The director Sandra Luckow chronicles her brother’s mental illness. If this is a subject matter that has touched your life, you ought to see this movie.
As with beauty, the meaning of “old” depends on the person you ask.
Women with cardiac emergencies are less likely than men to receive proper treatment when the ambulance arrives.
Are they taking up beds that could be used for vulnerable domestic patients or are they bringing money that could be used toward other programs?
A report by the first doctors to examine Americans who suffered mystifying symptoms after hearing a high-pitched sound at the embassy in Cuba confirms that their condition is real.
In Sweden, Christmas Eve, Christmas Day and New Year’s Day were prime times for heart troubles.
Before Seattle made a change, students got an average of six hours and 50 minutes of sleep a night. Afterward, they got seven hours and 24 minutes.
Studies that rely on tissue from aborted fetuses have pitted abortion critics against scientists who say the research helps millions of people.
Aerobic activities like jogging and interval training can make our cells biologically younger; weight training did not have the same effect.
Amid an opioid crisis, police and strangers with cameras are posting raw images of drug users passed out. For those whose bleakest moments now live online, life is never the same.
We’ve needed fear to survive as a species. But how do you not let the emotional response of the fear reflex run wild?
After decades of research, there are shockingly few firm conclusions.
A study featured on “60 Minutes” is sure to alarm parents. Here’s what scientists know, and don’t know, about the link between screens, behavior, and development.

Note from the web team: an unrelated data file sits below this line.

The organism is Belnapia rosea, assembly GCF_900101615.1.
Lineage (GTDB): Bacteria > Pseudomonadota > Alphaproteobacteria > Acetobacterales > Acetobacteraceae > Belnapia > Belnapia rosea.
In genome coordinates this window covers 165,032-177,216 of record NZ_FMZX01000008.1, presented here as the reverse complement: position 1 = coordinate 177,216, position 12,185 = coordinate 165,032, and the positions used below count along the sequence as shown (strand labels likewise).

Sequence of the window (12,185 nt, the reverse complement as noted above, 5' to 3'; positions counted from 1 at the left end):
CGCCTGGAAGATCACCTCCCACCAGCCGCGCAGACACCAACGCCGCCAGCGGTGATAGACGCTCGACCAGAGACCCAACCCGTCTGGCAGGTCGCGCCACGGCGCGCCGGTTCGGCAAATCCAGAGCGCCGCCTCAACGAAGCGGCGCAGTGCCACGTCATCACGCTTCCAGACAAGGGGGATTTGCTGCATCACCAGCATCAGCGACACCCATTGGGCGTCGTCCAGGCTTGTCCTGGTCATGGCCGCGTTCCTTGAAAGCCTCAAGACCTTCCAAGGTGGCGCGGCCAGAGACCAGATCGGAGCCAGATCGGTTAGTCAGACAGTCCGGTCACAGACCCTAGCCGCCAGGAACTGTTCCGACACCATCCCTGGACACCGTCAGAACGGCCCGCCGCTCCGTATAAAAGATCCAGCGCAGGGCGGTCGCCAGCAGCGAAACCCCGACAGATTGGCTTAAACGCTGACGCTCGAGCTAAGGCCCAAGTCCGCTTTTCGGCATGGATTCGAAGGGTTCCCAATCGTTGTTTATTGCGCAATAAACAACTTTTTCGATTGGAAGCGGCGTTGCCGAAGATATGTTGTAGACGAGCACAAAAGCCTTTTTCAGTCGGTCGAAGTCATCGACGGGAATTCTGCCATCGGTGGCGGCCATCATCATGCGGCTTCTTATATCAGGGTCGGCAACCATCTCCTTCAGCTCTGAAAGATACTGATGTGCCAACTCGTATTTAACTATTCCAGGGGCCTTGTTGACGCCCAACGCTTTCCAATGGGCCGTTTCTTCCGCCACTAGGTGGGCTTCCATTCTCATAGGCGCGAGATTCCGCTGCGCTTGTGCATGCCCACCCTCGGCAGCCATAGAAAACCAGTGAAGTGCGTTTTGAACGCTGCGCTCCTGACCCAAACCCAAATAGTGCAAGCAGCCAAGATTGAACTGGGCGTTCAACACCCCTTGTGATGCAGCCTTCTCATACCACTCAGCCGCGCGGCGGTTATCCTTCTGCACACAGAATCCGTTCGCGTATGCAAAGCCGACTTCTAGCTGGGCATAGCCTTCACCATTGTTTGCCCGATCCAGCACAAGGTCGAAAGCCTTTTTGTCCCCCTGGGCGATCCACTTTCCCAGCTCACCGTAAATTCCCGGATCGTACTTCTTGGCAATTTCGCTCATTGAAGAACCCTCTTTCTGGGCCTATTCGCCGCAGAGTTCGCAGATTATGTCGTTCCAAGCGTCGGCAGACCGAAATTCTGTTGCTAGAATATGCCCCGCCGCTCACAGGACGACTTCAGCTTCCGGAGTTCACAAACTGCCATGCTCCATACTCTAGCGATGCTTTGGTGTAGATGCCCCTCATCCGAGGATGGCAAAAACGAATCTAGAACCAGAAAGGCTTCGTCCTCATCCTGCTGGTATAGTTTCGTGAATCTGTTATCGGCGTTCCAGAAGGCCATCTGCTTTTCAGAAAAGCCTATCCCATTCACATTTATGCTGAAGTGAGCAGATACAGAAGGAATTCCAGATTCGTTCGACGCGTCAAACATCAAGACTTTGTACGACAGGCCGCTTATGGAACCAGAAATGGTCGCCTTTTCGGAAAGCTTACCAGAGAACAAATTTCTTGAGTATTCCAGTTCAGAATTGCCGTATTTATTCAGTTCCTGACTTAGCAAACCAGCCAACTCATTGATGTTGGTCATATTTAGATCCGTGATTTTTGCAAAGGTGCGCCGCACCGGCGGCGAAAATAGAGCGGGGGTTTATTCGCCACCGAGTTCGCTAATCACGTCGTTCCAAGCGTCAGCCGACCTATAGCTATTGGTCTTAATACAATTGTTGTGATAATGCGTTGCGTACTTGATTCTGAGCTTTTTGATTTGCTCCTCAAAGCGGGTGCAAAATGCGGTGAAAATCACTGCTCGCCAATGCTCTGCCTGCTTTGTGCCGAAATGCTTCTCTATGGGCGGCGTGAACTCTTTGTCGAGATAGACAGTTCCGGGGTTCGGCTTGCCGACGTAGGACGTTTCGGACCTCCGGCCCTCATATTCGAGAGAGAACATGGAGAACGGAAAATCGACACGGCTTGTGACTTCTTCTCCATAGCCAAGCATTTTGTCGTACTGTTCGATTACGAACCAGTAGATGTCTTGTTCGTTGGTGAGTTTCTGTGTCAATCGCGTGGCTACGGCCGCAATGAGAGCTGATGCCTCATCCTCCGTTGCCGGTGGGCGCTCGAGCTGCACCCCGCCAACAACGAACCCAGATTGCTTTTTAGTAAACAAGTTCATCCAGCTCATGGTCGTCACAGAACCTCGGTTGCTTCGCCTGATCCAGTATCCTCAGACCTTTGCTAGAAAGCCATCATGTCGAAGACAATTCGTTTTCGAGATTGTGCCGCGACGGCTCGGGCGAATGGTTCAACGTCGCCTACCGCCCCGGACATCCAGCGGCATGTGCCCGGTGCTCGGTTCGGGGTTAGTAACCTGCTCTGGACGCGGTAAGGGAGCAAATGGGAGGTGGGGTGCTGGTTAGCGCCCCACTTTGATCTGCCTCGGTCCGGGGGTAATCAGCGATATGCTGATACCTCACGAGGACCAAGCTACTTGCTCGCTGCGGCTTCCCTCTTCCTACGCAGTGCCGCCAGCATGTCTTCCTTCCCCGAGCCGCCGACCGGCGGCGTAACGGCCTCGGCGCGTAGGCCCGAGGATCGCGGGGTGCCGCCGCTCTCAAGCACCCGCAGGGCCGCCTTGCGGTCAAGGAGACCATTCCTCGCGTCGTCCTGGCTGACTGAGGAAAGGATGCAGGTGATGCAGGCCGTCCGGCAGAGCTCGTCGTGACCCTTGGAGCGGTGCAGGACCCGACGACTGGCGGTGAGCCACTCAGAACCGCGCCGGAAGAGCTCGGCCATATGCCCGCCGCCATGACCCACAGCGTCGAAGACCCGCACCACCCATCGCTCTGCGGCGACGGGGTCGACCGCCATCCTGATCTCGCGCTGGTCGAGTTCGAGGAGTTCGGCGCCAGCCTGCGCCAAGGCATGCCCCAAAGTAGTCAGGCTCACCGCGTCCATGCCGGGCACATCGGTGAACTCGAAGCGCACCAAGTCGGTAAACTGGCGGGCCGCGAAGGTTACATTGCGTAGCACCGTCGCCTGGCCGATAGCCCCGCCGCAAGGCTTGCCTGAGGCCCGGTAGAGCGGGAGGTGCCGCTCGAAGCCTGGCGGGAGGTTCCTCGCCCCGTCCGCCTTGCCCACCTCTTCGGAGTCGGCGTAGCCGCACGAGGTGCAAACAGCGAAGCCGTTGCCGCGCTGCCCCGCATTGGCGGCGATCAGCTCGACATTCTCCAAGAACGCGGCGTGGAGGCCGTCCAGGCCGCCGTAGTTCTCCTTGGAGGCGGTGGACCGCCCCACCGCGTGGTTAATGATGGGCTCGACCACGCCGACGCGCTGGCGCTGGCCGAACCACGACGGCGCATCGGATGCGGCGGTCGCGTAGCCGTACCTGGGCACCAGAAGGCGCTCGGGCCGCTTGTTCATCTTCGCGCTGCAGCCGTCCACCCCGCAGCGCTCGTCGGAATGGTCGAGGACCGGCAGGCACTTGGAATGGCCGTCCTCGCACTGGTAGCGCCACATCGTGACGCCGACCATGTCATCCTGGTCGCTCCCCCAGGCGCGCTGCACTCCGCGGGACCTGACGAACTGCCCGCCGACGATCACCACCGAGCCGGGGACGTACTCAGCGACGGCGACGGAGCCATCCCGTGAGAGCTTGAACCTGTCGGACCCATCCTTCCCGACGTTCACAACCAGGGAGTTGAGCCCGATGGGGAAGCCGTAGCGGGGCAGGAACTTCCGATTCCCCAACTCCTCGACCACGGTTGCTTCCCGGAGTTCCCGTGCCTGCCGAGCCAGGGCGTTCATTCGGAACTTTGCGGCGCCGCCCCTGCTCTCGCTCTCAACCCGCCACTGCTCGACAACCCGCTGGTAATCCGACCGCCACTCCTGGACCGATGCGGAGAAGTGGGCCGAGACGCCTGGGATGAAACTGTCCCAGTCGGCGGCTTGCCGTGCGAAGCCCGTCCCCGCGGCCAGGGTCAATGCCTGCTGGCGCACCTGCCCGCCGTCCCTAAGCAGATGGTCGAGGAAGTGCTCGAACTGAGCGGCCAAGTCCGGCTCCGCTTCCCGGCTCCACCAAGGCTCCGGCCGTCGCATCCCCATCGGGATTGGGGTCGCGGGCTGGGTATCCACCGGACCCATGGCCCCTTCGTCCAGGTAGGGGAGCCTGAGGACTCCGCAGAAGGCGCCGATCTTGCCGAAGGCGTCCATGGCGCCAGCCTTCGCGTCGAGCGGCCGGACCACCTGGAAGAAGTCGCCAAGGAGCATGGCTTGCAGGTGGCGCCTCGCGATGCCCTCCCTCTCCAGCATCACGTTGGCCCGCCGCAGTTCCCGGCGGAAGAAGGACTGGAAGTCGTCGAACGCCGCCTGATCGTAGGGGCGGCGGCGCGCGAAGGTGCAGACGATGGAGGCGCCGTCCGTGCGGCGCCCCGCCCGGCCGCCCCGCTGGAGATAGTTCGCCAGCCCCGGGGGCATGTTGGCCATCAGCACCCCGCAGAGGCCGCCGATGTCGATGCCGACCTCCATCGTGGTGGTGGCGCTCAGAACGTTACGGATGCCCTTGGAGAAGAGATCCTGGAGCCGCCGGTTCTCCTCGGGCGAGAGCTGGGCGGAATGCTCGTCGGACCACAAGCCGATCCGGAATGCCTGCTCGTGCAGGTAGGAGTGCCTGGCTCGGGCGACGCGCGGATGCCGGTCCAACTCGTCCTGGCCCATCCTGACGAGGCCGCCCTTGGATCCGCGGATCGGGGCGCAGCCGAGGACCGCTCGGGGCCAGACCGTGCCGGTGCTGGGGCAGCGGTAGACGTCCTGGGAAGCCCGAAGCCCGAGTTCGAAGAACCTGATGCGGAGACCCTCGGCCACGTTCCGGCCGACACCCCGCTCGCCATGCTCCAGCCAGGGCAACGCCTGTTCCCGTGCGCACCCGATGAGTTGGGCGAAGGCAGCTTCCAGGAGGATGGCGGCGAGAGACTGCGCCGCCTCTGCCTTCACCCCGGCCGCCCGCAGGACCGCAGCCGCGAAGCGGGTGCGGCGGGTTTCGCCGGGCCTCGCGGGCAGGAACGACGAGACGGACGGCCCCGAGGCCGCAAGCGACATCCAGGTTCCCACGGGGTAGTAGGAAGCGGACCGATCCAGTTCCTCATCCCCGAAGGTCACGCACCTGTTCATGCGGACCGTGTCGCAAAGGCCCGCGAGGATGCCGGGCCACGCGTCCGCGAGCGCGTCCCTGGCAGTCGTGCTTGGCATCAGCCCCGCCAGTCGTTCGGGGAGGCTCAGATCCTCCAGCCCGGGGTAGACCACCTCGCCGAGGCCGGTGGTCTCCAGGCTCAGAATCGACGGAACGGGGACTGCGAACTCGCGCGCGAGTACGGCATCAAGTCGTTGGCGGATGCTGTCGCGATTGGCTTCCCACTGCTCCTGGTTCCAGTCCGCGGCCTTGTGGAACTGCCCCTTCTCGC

Malaria quickly kills toddlers. But rapid diagnostic tests, a new suppository drug and bicycle ambulances can buy enough time to get stricken children to hospitals.
There were reductions in urinary and surgical infections, but not in pneumonia or C. diff infections.
Headlines suggest that the epigenetic marks of trauma can be passed from one generation to the next. But the evidence, at least in humans, is circumstantial at best.
Parents and children have questions, but there is surprisingly little guidance available in the pediatric literature.
Research shows that we are each born with a given number of neurons that participate in an empathetic response. But early life experience shapes how we act on it.
Academic research publications rely on doctors to voluntarily disclose their payments from drug and health companies in a lax reporting system some say is broken.
The giant tortoise lived for more than a century, carrying genes linked to a robust immune system, efficient DNA repair and resistance to cancer.